Aug 14, 2018
Leading the Charge

The Kentucky High School Athletic Association (KHSAA) changed its heat-related policies a decade ago after a high school football player in the state died due to heat stroke. Since then, the KHSAA has become a leader in heat safety within the U.S.

An article from the Courier Journal reports that Kentucky was recently ranked sixth by the Korey Stringer Institute for its heat-safety measures. These include having requirements for air-conditioned practice breaks, policies to ease players into summer workouts and respond to signs of heat stress, and mandating cooling tubs and heat stress monitors.

“We’ve been ahead of the curve for a number of years, especially for a small state,” Julian Tackett, Commissioner of the KHSAA, said. “We do take a lot of pride in it, but we don’t get complacent, either.”

The KHSAA had a heat plan in place before Max Gilpin, a football player at Pleasure Ridge Park, passed away 10 years ago of a heat-related illness. This included adjusting uniforms depending on the heat index, mandatory water breaks, and stopping outside activity if the heat index reached 105.

In the time since Gilpin’s death, there have been two significant changes. First, cooling tubs are now used for athletes with heat-related stress. Second, coaches must complete a four-hour safety course that is updated every two years.

“Back then we were focused more on prevention,” Tackett said. “There was still a lot of debate in the medical industry as far as what you should and shouldn’t do if something happened. Since that 10-year period, there’s a lot more focused research that shows the cooling tub is absolutely essential. We need to get that core temperature down.”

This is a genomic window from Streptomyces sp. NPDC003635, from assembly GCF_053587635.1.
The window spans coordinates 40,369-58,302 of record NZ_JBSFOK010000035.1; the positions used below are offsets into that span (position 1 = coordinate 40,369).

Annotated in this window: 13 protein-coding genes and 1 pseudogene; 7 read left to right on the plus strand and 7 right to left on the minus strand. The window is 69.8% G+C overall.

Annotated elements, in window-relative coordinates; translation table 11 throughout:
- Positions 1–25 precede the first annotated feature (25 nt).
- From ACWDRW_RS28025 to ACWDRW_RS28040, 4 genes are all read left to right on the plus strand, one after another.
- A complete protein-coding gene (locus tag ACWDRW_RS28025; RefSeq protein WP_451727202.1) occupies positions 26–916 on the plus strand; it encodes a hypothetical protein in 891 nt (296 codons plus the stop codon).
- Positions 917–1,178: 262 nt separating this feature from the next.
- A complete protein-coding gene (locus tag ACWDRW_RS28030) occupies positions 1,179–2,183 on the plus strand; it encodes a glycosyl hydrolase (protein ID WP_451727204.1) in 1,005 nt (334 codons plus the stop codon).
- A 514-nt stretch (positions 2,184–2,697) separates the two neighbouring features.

At a district level, Jefferson County Public Schools (JCPS) implemented an annual 90-minute “Character First” seminar centered on all aspects of coaching. The biggest change, however, is that all of the district’s 21 high schools have a certified athletic trainer now.

“I think we had three or four athletic trainers 10 years ago – and now we have 21 that are fully funded,” Jerry Wyman, Director of Athletics for JCPS, said. “And now we typically have one at just about every middle school event. We’re very lucky.”

Although games get more attention, having another set of eyes is especially important during the week for practices. The athletic trainers are better able to catch some of the signs of trouble earlier than coaches.

“We’re doing nothing but watching kids who might have problems,” Bill Cubbage, ATC, Certified Athletic Trainer for Trinity High School, said. “The coaches are paying attention to practice and whether the kids are doing their drills correctly. [ – ] Everybody in the past thought you just had to have [athletic trainer] coverage for a football game on a Friday night. To be honest, I’m less busy on a game night than on a practice day. The major stuff seems to happen Monday through Thursday, not on Friday.”

As Cubbage’s observation indicates, the perspective on safety precautions has shifted over the years, as well. For example, players now have ready access to water — a change from prior eras.

“I think a lot of that has bled out of our system,” Chris Wolfe, Head Football Coach at Louisville Male High School, said. “I think in that era coaches were coming out of World War II and the Korean War, and football training was treated like training camp for soldiers. Coaches today grew up in a different era and have been around all the stuff the KHSAA has talked about and have a better understanding. I think there’s a better understanding that this isn’t life or death and safety is of the utmost priority.”

Image by Dr. Dennis Cronk.

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